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Easy Budgeting for the Modern Family

When you hear the word “budget”, do you cringe? I know I used to! It’s a bad word, full of responsibilities and adulting, am I right?! But in this day and age, budgeting is a very important aspect of your life as it can dictate everything that you do: what car you drive, where you take your vacations, even what you eat on a daily basis, etc.

After I graduated pharmacy school, I had my first “real” job and realized, “Oh man, there’s this money coming in. I have to make sure I’m allocating a certain amount to my living expenses, bills, school loans, and maybe a little bit to savings.” However, I had no idea if I was allocating enough to each thing. Is $500 a month a lot for groceries? Is $100 enough for gas? Having a category for each small thing was very confusing and frustrating. How can you possibly keep track of all that?

Enter in the 50/20/30 rule for budgeting. I stumbled upon this rule while on a Pinterest search and it has forever changed how I look at budgeting. Since then, I actually get excited about budgeting! I’m a nerd, I know. But now I know if I’m spending too much in one area and not enough in another. My financial goals are being met, we bought a house AND I paid off my $60k school loans in six years! Read on to see how the 50/20/30 rule works and how you can start applying it today with a free worksheet!  

 

 

Easy Budgeting for the Modern Family

 

Fixed Costs – 50%

Half of your take-home pay (gross pay after income-based taxes, such as Federal/State tax) should be allocated to bills that do not vary from month to month. This includes rent/mortgage, car payment, and utilities. You can also include subscriptions such as gym memberships or Netflix since you are committed to paying the fee each month.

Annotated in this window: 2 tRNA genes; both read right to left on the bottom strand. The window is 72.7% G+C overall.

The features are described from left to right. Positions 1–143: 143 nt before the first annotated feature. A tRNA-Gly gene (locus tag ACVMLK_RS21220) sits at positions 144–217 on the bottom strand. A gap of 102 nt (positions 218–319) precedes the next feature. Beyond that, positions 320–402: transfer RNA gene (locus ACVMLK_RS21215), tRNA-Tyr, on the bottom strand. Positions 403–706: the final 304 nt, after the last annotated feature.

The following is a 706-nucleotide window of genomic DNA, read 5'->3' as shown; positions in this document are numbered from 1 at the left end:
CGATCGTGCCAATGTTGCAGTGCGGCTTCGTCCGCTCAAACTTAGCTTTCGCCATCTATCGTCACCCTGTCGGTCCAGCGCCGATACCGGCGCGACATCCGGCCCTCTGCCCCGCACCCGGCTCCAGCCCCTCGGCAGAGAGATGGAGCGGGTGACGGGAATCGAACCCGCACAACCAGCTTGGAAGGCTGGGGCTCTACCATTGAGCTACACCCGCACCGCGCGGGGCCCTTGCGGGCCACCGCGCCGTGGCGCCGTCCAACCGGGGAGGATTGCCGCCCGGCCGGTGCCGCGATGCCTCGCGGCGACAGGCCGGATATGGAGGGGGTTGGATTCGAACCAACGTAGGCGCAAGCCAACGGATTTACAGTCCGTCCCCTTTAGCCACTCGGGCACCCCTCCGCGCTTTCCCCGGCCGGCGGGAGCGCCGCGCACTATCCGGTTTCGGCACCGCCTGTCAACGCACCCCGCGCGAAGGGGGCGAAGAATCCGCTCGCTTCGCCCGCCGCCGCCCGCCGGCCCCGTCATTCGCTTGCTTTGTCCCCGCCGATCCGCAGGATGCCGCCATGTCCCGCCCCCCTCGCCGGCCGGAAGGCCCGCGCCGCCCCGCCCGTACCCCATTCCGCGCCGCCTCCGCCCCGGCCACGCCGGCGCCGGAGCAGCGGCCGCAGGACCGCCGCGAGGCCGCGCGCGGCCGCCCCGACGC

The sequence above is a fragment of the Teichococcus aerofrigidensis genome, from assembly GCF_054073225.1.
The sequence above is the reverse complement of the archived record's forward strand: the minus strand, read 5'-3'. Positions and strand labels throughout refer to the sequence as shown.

Financial Goals – 20%

After your essentials are taken care of (I mean, Netflix is essential, right? lol), you will now dedicate 20% of your take-home pay to your financial goals.  This includes paying down credit card debt, building an emergency fund, or saving for retirement. You may have other financial goals, including a down payment for a house or repaying student loans. An important aspect of this budgeting rule is that you “pay yourself first” before having fun with the leftover money.

 

Flexible Spending – 30%

So you’ve taken care of your essentials and working on your financial goals. Finally, the last 30% of your take-home can now be dedicated to your flexible spending. This includes day-to-day expenses that may vary from month to month, such as groceries, gas, shopping, entertainment, eating out, etc. You do not need to have a specific budget for each of these expenses, but be aware of your spending and do not go over your flex spending budget. For example, you may eat out more one month and not as much the next month, but you can be flexible in the other areas of spending to ensure that you are not going over 30%.

Easy Budgeting Pie Graph

And that’s it! A very simple and easy budgeting rule. Hopefully, you didn’t just cringe at the word “budget”. 🙂 Are you ready to put this rule into action? Download this free worksheet, plug in your budget items and numbers and you’ll be set! How do you budget now? I would love to hear other ideas. If you try this rule, let me know how it works for you! Happy budgeting!

 

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14 Comments

  1. This breaks down budgeting into very simple categories! Awesome – because budgeting can be SOOO overwhelming! I like the way you’ve broken it down.

  2. Wow, I’ve never heard of this approach, but I really like it! I love the idea of “paying yourself first.” I hate have credit card debt, so it’s important to me to keep that balance at a reasonable number. Thanks for sharing!

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